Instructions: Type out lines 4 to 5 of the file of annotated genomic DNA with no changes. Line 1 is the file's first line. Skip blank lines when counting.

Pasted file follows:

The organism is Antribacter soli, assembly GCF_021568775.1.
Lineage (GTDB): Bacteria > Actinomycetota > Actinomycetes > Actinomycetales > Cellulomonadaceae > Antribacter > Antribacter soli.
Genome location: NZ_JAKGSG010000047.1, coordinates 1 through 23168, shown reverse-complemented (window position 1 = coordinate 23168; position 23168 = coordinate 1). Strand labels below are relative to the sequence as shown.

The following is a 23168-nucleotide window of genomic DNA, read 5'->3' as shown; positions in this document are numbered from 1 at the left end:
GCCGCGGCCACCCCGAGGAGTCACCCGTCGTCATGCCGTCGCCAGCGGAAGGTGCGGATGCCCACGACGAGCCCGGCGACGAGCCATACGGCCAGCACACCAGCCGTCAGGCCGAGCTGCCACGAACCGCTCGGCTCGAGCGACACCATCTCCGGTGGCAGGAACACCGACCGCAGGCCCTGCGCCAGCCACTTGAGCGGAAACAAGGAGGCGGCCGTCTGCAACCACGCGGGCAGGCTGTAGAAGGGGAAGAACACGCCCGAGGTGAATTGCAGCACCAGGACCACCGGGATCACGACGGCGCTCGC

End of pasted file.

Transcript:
The following is a 23168-nucleotide window of genomic DNA, read 5'->3' as shown; positions in this document are numbered from 1 at the left end:
GCCGCGGCCACCCCGAGGAGTCACCCGTCGTCATGCCGTCGCCAGCGGAAGGTGCGGATGCCCACGACGAGCCCGGCGACGAGCCATACGGCCAGCACACCAGCCGTCAGGCCGAGCTGCCACGAACCGCTCGGCTCGAGCGACACCATCTCCGGTGGCAGGAACACCGACCGCAGGCCCTGCGCCAGCCACTTGAGCGGAAACAAGGAGGCGGCCGTCTGCAACCACGCGGGCAGGCTGTAGAAGGGGAAGAACACGCCCGAGGTGAATTGCAGCACCAGGACCACCGGGATCACGACGGCGCTCGC